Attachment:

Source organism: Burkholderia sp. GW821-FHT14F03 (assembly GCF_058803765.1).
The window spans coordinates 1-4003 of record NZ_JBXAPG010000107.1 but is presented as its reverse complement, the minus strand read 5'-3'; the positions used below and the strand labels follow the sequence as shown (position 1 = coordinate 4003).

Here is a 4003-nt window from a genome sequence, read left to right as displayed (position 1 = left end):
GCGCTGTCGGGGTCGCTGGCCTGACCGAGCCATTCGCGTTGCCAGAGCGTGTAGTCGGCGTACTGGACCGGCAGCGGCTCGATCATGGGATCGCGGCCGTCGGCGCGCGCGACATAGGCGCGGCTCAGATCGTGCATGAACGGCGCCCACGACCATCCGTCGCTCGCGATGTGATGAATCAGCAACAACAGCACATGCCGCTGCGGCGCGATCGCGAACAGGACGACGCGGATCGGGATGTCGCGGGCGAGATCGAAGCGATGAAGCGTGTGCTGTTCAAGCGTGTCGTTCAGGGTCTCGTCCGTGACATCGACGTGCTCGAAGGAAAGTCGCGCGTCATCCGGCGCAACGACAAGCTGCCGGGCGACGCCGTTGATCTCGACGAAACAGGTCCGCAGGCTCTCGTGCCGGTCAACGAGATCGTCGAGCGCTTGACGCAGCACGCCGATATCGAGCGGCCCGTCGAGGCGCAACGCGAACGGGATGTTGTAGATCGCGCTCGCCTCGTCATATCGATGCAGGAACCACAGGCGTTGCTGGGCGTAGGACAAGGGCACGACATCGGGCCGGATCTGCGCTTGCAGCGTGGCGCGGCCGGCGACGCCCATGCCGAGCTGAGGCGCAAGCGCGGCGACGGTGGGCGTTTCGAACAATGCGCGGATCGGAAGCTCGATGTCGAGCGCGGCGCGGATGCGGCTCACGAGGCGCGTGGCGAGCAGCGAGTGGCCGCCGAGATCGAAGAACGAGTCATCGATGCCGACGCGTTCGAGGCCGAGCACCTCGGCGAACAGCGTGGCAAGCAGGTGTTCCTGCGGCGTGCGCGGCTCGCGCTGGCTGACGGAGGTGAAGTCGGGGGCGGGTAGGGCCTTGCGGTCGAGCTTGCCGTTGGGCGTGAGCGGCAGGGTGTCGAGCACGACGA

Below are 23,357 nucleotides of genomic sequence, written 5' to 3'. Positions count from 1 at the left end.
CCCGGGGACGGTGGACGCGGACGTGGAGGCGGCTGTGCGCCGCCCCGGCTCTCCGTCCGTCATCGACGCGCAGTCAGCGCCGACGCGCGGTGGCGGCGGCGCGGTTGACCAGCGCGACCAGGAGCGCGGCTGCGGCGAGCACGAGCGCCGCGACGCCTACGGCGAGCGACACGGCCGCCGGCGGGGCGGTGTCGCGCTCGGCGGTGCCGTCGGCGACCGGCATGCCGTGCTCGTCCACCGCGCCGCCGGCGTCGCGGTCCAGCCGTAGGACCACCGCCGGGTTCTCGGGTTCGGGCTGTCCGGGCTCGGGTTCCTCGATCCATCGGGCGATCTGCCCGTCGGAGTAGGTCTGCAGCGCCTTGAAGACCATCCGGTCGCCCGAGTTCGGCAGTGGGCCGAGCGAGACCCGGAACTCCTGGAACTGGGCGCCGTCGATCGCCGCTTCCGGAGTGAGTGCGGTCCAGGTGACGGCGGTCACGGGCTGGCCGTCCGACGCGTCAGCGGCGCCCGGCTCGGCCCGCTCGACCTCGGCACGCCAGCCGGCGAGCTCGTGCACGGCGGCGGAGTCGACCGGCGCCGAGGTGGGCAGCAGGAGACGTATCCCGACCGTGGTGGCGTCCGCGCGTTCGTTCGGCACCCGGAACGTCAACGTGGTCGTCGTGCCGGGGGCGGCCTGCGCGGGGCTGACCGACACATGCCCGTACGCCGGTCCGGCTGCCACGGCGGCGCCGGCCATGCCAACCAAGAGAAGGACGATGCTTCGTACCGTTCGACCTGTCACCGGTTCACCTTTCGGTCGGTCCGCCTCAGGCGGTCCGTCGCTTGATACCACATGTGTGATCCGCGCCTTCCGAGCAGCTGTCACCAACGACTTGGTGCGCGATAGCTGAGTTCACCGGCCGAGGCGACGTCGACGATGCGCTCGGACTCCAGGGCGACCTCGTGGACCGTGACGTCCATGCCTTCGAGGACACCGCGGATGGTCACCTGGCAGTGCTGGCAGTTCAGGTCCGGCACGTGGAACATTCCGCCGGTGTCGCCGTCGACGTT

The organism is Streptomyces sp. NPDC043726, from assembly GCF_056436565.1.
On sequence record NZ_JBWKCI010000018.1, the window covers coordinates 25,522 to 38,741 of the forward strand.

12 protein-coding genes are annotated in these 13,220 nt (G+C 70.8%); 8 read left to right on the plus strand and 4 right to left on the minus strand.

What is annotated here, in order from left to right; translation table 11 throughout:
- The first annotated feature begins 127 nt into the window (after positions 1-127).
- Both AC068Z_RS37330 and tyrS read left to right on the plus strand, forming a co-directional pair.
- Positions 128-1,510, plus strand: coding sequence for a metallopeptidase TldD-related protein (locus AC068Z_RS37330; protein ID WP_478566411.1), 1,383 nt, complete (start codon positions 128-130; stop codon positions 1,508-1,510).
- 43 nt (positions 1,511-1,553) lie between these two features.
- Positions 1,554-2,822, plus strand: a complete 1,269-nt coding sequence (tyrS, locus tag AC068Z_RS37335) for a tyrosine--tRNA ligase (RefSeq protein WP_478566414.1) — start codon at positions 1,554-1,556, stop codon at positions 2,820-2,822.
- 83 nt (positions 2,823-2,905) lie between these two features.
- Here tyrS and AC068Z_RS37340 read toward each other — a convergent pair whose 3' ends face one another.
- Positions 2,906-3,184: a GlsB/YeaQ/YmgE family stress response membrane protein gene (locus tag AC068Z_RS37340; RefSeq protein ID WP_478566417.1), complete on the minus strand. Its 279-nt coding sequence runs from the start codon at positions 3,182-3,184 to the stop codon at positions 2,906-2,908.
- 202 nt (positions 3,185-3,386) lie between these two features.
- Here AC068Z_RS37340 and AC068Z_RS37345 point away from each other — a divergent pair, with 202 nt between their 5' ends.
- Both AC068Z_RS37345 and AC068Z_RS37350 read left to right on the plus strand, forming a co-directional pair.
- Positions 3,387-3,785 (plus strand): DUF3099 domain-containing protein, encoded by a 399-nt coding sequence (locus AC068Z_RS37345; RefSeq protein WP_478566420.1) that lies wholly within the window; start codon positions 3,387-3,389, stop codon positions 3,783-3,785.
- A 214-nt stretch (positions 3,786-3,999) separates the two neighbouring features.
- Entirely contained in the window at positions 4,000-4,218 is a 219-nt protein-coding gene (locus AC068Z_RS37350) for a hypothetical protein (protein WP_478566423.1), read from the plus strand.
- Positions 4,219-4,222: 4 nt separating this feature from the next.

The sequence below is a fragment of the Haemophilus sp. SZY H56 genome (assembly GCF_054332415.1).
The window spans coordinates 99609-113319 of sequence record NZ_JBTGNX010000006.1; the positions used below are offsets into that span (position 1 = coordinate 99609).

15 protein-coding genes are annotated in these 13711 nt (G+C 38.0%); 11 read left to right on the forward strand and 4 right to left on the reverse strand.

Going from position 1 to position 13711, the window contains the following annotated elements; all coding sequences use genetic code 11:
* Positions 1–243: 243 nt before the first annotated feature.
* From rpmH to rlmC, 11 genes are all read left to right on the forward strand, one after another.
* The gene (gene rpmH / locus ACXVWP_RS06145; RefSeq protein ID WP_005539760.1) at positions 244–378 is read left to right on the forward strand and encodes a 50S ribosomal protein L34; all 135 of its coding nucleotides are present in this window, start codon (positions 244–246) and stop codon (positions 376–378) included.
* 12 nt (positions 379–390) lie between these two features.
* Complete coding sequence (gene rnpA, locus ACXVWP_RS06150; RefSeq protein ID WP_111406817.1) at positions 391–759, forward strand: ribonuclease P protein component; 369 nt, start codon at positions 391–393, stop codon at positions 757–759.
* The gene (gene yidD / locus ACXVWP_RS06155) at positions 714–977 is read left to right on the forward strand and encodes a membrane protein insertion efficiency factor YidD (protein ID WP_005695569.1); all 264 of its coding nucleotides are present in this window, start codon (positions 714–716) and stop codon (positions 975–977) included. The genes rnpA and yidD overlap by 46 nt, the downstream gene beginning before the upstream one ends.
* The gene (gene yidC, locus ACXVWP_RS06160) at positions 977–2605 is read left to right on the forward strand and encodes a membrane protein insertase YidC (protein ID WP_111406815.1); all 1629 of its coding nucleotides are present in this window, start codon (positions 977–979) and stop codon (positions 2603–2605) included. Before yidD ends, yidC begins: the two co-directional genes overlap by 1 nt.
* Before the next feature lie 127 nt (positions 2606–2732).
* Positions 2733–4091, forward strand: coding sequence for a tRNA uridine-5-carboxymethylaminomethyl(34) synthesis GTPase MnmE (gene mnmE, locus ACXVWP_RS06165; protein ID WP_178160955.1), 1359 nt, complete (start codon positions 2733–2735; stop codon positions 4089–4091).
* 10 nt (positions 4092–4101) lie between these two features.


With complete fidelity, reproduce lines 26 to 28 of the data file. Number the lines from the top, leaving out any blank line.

The sequence below is a fragment of the Haemophilus sp. SZY H56 genome (assembly GCF_054332415.1).
The window spans coordinates 99609-113319 of sequence record NZ_JBTGNX010000006.1; the positions used below are offsets into that span (position 1 = coordinate 99609).

15 protein-coding genes are annotated in these 13711 nt (G+C 38.0%); 11 read left to right on the forward strand and 4 right to left on the reverse strand.